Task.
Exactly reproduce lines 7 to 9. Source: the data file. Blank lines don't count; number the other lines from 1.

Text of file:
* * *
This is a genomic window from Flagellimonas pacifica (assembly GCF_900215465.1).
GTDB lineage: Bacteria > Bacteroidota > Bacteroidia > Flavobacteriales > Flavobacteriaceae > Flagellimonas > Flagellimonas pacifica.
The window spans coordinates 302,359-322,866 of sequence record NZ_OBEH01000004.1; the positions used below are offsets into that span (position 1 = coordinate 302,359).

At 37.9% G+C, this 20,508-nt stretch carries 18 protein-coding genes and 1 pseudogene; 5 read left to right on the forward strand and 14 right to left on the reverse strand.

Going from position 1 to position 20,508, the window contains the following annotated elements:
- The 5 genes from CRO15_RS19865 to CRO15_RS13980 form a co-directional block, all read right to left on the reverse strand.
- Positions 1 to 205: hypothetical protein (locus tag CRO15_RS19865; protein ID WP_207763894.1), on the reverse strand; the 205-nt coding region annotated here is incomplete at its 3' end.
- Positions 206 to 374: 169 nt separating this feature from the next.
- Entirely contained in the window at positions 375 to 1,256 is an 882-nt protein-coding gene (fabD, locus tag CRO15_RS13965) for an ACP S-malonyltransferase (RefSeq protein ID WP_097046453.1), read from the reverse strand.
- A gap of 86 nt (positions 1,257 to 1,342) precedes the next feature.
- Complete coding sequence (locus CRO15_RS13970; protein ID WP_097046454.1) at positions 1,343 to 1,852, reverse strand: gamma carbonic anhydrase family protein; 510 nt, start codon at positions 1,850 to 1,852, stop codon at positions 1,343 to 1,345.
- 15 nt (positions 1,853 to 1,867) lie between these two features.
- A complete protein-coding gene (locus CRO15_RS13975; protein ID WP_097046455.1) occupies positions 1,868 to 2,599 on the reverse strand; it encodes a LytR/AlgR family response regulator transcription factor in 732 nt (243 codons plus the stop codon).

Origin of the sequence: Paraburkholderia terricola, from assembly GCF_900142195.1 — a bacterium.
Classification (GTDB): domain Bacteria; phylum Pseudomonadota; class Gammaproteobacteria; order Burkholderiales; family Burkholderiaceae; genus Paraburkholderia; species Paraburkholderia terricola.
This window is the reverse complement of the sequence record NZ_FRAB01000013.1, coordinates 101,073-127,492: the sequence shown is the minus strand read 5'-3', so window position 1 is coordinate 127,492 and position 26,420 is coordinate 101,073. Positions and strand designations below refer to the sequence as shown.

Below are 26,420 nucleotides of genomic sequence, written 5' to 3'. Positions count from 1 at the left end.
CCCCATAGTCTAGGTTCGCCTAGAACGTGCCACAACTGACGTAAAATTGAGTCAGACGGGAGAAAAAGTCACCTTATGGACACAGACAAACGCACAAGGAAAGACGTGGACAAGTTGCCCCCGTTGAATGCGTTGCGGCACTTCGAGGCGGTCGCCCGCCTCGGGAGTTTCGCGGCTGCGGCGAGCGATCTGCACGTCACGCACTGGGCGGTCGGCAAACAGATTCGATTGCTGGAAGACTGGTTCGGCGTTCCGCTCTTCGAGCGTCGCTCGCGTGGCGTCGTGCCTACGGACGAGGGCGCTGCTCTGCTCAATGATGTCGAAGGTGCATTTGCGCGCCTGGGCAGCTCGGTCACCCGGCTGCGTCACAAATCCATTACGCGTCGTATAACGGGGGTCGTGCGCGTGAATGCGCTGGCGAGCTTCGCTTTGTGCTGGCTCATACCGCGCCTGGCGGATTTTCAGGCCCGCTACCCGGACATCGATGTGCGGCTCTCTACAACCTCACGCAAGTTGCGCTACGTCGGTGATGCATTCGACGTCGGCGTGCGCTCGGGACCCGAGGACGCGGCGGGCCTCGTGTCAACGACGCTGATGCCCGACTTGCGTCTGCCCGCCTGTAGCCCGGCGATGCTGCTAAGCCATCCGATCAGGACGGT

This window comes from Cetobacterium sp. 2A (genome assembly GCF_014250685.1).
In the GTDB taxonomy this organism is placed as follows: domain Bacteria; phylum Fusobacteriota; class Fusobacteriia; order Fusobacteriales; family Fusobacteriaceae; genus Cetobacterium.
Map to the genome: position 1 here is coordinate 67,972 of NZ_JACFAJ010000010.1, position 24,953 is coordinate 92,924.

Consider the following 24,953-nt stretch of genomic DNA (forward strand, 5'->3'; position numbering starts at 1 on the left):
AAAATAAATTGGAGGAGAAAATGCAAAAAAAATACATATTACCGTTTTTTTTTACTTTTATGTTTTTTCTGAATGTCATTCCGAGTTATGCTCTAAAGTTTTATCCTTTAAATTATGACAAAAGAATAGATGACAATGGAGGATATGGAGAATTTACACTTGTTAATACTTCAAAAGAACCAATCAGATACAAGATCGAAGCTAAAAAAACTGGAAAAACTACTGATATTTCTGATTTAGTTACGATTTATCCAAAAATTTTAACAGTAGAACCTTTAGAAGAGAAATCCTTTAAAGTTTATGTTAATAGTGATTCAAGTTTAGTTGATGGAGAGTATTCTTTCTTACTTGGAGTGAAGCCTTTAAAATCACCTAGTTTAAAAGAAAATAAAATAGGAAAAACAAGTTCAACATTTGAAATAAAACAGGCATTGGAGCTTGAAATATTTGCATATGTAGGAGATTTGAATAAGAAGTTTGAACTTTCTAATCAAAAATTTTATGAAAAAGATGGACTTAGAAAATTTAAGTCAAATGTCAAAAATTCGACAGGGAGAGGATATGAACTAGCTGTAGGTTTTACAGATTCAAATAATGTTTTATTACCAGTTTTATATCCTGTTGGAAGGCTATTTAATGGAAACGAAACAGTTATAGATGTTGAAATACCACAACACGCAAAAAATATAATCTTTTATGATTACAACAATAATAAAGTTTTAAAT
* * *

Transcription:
- Positions 1 to 205: hypothetical protein (locus tag CRO15_RS19865; protein ID WP_207763894.1), on the reverse strand; the 205-nt coding region annotated here is incomplete at its 3' end.
- Positions 206 to 374: 169 nt separating this feature from the next.
- Entirely contained in the window at positions 375 to 1,256 is an 882-nt protein-coding gene (fabD, locus tag CRO15_RS13965) for an ACP S-malonyltransferase (RefSeq protein ID WP_097046453.1), read from the reverse strand.